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Cloud Atlas

Fin­ished read­ing Cloud At­las, gave it 5 start­s. Here's a quick re­view:

I am not go­ing to ex­plain this book. It's enough, I think, to say I loved it, and that it's strange, and that it's a bit of a mis­tery.

Imag­in­ing a uni­verse in which all the con­tents of the book could be re­al at the same time in a way that would al­low all the pieces to be writ­ten as they are and yet, be, some­how, not the nov­el they are, but a found ar­ti­fac­t, is both de­press­ing and el­lu­sive.

At the end, I felt some­thing I can on­ly de­scribe as ret­ro­spec­tive hope, the feel­ing that things were sup­posed to end up bet­ter, but that even as ter­ri­bly as they did end, were it not by that ear­li­er hope, they would have been more grim.

The con­trol the au­thor has over his own style is im­pres­sive. This book feels writ­ten by half a dozen com­plete­ly dif­fer­ent writ­er­s.

Some quotes (which may on­ly make sense once you read the book):

"The sun was deaf­'n­in' so high up, yay, it roared an' time streamed from it."

"In the first set, each so­lo is in­ter­rupt­ed by its suc­ces­sor: in the sec­ond, each in­ter­rup­tion is re­con­tin­ued, in or­der. Rev­o­lu­tion­ary or gim­mick­y? Shan't know un­til it's fin­ished, and by then it'll be too late"

"What would­n't I give now for a nev­er-chang­ing map of the ev­er-­con­stant in­ef­fa­ble? To posess, as it were, an at­las of cloud­s."

Nikola 4 Released

I have just up­load­ed re­lease 4 of Niko­la my stat­ic blog/site gen­er­a­tor. Here are some of the changes in this ver­sion:


  • Pre­vi­ous/Next post links

  • Teas­er sup­­port

  • Sup­­port posts with HTML "sources"

  • Site check­­ing script (niko­la_check)

  • Max­i­­mum im­age size in gal­­leries

  • Im­age de­scrip­­tions in gal­­leries

  • Im­age ex­­clu­­sion in gal­­leries

  • Spe­­cial "draft" tag

  • Pret­­ty code list­ings ("­­code gal­­leries")

  • Page de­scrip­­tions

  • Easy theme tun­ing via Bootswatch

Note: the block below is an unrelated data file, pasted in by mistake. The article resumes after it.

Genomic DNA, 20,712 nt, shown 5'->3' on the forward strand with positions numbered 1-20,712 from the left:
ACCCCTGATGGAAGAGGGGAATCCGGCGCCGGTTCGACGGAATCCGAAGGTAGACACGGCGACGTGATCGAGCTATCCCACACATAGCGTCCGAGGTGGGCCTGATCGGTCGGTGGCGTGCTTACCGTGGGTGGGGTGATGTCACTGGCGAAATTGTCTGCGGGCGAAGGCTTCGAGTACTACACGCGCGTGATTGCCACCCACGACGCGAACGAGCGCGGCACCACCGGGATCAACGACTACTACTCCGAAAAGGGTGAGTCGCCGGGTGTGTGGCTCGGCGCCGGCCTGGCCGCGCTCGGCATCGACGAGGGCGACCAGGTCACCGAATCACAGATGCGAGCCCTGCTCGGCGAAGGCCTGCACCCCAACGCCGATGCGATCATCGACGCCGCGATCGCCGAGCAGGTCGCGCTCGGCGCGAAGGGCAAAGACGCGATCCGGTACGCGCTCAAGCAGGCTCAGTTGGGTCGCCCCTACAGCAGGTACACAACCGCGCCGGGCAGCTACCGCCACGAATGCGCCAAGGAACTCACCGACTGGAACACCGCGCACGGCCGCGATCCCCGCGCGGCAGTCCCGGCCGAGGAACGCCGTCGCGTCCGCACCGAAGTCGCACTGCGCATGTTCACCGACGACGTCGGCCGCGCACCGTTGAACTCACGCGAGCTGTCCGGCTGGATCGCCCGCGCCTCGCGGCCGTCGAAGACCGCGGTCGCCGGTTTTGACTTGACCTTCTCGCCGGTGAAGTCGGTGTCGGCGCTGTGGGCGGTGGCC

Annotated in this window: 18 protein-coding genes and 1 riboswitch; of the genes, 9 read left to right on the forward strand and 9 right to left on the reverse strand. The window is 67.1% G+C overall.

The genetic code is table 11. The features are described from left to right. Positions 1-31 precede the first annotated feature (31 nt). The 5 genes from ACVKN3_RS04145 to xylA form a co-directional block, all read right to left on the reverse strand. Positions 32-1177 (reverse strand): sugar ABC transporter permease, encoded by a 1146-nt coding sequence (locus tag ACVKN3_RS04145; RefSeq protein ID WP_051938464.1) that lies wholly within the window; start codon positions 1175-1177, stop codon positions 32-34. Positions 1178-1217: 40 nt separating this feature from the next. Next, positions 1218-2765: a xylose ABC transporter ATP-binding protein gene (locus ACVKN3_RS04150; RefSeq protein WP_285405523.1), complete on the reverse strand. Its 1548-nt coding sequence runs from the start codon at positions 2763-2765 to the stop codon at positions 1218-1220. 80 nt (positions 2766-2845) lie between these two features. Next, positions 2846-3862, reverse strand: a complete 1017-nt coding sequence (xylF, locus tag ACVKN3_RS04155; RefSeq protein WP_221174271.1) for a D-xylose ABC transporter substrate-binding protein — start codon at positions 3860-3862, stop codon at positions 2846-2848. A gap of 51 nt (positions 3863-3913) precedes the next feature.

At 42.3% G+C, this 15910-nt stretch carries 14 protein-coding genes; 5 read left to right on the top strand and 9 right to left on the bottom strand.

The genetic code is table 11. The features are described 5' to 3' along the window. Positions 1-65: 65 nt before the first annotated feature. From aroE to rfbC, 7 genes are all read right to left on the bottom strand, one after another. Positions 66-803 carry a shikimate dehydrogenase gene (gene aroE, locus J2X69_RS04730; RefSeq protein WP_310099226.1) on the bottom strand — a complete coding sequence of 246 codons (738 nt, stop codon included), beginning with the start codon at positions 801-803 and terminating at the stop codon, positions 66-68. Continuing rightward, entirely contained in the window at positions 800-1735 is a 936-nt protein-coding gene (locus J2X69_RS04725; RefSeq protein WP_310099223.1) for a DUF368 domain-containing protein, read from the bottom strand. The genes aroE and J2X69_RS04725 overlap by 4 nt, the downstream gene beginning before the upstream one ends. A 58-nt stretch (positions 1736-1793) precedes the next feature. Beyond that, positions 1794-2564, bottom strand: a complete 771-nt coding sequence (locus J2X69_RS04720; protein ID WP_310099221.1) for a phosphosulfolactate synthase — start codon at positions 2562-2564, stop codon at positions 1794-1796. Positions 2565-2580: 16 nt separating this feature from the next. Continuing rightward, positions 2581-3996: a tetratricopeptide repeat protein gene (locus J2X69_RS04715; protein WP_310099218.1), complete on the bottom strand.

• Sup­­port for We­bAs­sets bun­­dles

  • "Fil­ter­s" for pow­er­­ful file post-pro­cess­ing


  • Im­proved HTML out­­put

  • Sup­­port mul­ti­­ple time for­­mats in post meta­­da­­ta

  • Slugi­­fy tag names for URLs

  • Ar­chive path and file­­name con­­fig­urable

  • Gal­­leries sort­ed by date (sup­­ports EX­IF)

  • Ro­­tate gallery thum­b­­nails (EX­IF)

  • Tag feeds in tag pages

  • Col­or­box sup­­port in re­struc­­tured text fig­ures

  • Fix for con­­tent dis­­­play­ing too wide

  • Changel­og

As usu­al, you can dis­cuss bugs or make fea­ture re­quests at the niko­la-dis­cuss group and I love to know of sites us­ing Niko­la.

Hope you like it!

Probando CloudFlare

¿Cuál es el ser­vi­cio de Clou­dFla­re? To­man tu DNS y po­nen un pro­xy in­ver­so en­tre tu si­tio y los clien­tes. Ese pro­xy in­ver­so en­ton­ces usa una CDN pa­ra ser­vir tu pá­gi­na des­de al­gún ser­ver en una ubi­ca­ción con­ve­nien­te, y pue­de rees­cri­bir el HT­M­L/­CSS/­JS de ma­ne­ras que lo ha­gan más rá­pi­do/ se­gu­ro­/­me­jo­r.

Así mis­mo se su­po­ne que pro­te­ge mi si­tio de dis­tin­tos ti­pos de ata­que (el úni­co que po­dría afec­tar­me es un DOS pe­ro gra­cias igual ;-)

Así mis­mo, ofre­cen una pla­ta­for­ma pa­ra que apps me pue­dan pro­veer ser­vi­cios co­mo de­tec­ción de in­tru­so­s, ana­lí­ti­cos y otro­s, que es una muy bue­na idea.

Así que me creé una cuen­ta en clou­dfla­re.­com y la con­fi­gu­rá pa­ra que //­ral­si­na.­me (que es es­te mis­mo si­tio ex­cep­to que no cuen­ta bien los co­men­ta­rio­s) sea ser­vi­do via Clu­dFla­re, y ral­si­na.­me se sir­va di­rec­to.

Con­clu­sio­nes has­ta aho­ra:

  • El se­­tup es muy fá­­ci­­l.

  • Fun­­cio­­­na, aún los fea­­tu­­res ex­­pe­­ri­­men­­ta­­le­s.

  • Pa­­re­­ce ser li­­ge­­ra­­men­­te más rá­­pi­­do, lo que no es una so­r­­pre­s­a, ya que el mi­­ni se­r­­ver que tie­­ne es­­te si­­tio tie­­ne bue­­­na co­­­ne­c­­ti­­vi­­dad y mu­­chos re­­cu­r­­sos li­­bres.

  • Ha­­ce un buen tra­­ba­­jo de op­­ti­­mi­­zar au­­to­­­má­­ti­­ca­­men­­te co­­sas de ma­­ne­­ras ge­­ne­­ra­l­­men­­te ace­p­­ta­­das co­­­mo co­­­rre­c­­tas (en otras pa­­la­­bra­s, mis nú­­me­­ros de Pi­n­­g­­dom y YS­­low me­­jo­­­ra­­ro­­n)